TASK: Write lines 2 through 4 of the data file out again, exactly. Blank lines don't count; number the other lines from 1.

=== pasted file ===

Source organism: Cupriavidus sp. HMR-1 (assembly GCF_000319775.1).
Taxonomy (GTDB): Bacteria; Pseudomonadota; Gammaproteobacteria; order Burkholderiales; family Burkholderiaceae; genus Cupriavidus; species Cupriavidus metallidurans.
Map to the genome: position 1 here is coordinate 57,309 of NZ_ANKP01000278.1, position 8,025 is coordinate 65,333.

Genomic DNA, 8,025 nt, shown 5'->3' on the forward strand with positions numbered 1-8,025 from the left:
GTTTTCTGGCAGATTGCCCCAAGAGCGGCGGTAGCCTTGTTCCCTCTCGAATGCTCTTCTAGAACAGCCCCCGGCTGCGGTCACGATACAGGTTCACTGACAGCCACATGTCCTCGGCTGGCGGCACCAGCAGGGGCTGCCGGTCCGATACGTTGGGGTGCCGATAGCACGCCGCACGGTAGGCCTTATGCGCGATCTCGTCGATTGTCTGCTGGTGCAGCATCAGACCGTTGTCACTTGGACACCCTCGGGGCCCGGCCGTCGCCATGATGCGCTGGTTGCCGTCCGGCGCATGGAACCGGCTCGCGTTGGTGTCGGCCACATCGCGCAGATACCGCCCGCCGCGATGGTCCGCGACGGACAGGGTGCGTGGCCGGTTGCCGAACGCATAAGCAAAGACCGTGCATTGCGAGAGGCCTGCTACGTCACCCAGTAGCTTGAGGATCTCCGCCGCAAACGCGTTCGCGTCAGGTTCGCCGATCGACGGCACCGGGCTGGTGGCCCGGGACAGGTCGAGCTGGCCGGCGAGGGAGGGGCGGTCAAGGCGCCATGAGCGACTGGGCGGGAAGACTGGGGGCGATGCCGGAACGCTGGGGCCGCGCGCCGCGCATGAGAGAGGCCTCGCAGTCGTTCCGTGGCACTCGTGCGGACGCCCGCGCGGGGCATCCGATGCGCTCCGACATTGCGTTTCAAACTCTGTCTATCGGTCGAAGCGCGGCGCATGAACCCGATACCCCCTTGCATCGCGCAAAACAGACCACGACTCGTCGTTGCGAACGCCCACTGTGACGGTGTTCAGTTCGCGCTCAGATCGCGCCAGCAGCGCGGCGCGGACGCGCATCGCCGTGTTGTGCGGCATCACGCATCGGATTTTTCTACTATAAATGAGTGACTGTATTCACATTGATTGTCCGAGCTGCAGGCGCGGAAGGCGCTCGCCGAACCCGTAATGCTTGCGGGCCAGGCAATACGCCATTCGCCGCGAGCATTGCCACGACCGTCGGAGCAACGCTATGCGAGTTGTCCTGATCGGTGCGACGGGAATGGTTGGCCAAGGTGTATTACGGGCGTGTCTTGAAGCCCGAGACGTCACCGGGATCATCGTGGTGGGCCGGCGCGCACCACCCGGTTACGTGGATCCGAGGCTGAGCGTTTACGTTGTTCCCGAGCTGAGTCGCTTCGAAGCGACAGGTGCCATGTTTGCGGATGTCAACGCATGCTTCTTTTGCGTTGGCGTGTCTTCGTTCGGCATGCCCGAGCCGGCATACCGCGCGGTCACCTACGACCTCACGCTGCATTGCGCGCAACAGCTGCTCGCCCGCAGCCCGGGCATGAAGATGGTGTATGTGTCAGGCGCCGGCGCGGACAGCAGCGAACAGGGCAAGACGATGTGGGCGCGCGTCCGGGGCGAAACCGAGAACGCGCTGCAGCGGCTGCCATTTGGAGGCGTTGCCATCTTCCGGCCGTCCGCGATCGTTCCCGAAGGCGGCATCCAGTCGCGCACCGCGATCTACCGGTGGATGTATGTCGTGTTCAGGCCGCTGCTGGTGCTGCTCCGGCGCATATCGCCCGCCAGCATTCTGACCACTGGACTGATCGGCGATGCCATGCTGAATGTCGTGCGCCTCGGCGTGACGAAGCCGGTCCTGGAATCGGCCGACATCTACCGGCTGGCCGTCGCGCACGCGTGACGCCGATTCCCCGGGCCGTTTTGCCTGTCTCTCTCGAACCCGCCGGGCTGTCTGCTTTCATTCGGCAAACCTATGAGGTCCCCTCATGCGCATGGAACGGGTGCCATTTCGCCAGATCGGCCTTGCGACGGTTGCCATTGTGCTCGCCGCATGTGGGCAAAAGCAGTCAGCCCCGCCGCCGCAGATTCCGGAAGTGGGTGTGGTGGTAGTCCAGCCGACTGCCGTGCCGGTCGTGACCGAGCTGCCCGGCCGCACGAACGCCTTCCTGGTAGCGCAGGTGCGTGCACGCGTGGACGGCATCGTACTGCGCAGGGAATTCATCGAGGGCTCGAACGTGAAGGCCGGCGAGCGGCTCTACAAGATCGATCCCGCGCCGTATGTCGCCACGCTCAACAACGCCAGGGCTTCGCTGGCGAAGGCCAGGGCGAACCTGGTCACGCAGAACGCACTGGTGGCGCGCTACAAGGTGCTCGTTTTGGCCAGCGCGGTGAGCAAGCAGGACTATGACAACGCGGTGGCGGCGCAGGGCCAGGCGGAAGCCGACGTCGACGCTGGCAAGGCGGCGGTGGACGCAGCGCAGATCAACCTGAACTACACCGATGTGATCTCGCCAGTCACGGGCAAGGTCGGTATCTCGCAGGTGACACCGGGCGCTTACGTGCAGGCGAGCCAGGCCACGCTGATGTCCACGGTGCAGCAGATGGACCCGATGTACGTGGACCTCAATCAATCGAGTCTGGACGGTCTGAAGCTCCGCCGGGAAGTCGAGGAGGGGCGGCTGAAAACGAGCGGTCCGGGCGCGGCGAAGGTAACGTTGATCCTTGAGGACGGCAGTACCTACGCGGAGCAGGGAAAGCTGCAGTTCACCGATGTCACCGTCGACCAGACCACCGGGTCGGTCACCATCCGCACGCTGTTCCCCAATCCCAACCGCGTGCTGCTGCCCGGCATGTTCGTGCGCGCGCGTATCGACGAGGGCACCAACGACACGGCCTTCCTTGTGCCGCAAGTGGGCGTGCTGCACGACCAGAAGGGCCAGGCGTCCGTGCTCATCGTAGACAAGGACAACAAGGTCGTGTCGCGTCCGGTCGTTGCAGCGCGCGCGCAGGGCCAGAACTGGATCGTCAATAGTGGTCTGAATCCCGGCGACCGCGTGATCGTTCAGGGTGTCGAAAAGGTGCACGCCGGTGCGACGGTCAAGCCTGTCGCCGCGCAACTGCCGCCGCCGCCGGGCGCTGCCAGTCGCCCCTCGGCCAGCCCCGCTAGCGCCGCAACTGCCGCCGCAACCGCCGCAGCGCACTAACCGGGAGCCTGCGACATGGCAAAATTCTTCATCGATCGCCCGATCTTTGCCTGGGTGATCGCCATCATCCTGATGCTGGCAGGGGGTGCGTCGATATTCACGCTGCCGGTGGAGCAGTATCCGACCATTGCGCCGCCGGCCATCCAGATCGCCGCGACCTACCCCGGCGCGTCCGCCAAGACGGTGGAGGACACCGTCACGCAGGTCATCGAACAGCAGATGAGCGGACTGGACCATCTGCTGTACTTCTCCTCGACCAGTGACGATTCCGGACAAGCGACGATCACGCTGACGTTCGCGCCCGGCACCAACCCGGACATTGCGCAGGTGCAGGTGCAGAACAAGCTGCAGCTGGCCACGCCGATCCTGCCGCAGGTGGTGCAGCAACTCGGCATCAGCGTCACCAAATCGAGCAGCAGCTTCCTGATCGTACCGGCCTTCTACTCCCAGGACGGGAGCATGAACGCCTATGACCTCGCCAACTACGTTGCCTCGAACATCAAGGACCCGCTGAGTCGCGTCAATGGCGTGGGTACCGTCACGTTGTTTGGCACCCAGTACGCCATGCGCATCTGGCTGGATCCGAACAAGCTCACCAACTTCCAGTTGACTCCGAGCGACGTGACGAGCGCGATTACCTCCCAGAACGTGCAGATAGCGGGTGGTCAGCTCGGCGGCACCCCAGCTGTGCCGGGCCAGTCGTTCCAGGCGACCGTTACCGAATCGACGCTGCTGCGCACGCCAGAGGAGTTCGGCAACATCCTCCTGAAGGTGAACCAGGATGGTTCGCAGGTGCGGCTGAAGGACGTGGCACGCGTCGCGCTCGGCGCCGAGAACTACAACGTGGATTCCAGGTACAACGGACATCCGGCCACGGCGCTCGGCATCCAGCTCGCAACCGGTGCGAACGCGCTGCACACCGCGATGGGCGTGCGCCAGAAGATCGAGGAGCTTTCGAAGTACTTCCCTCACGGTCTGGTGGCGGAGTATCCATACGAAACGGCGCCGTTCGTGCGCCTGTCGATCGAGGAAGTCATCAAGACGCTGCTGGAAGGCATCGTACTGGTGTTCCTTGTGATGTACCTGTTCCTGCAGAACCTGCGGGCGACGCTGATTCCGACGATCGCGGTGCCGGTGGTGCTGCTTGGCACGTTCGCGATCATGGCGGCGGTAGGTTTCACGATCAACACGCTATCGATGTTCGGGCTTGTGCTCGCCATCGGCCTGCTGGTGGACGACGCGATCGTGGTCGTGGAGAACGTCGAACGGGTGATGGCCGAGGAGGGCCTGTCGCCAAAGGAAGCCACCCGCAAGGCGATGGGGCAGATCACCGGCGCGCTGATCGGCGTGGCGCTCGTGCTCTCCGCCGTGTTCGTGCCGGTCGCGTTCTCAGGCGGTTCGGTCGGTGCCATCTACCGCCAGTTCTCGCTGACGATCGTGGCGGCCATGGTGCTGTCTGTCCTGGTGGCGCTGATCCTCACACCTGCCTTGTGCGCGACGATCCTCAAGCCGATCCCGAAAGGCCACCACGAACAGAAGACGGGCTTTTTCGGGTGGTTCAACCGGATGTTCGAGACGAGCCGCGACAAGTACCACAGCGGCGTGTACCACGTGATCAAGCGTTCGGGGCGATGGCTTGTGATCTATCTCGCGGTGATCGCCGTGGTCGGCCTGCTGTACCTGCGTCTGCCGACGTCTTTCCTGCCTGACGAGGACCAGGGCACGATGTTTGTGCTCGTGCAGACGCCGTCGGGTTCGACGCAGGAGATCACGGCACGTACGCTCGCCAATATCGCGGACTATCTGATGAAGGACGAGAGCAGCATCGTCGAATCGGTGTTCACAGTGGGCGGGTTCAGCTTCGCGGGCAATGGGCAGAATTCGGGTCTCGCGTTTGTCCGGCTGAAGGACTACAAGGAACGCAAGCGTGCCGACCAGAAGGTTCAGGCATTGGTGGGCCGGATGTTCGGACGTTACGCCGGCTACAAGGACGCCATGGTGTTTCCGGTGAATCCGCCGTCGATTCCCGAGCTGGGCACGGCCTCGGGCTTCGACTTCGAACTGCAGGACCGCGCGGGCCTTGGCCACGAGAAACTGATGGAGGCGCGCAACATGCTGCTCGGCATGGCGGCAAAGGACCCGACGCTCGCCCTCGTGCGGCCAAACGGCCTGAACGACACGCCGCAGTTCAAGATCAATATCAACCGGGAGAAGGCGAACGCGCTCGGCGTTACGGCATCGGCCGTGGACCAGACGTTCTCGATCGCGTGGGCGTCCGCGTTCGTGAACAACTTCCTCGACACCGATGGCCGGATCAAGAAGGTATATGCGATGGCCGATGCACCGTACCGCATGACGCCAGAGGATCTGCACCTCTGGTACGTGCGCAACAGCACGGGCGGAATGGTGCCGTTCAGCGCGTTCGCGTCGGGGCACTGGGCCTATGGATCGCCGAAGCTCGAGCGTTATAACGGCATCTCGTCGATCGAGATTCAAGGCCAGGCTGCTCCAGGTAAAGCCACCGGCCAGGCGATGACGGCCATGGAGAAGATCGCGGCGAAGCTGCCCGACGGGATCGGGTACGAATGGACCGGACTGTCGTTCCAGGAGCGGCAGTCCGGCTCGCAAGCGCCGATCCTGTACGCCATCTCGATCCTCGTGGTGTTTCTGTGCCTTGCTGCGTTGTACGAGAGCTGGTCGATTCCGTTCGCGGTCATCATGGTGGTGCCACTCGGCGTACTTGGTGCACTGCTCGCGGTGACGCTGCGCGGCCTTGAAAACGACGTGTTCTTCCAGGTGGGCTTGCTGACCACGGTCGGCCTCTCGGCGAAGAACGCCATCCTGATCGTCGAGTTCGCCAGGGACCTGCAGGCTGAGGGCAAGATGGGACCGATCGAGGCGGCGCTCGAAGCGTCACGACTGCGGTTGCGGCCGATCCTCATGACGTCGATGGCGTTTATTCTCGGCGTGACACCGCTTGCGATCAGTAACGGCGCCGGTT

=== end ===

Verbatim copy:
Taxonomy (GTDB): Bacteria; Pseudomonadota; Gammaproteobacteria; order Burkholderiales; family Burkholderiaceae; genus Cupriavidus; species Cupriavidus metallidurans.
Map to the genome: position 1 here is coordinate 57,309 of NZ_ANKP01000278.1, position 8,025 is coordinate 65,333.

Genomic DNA, 8,025 nt, shown 5'->3' on the forward strand with positions numbered 1-8,025 from the left: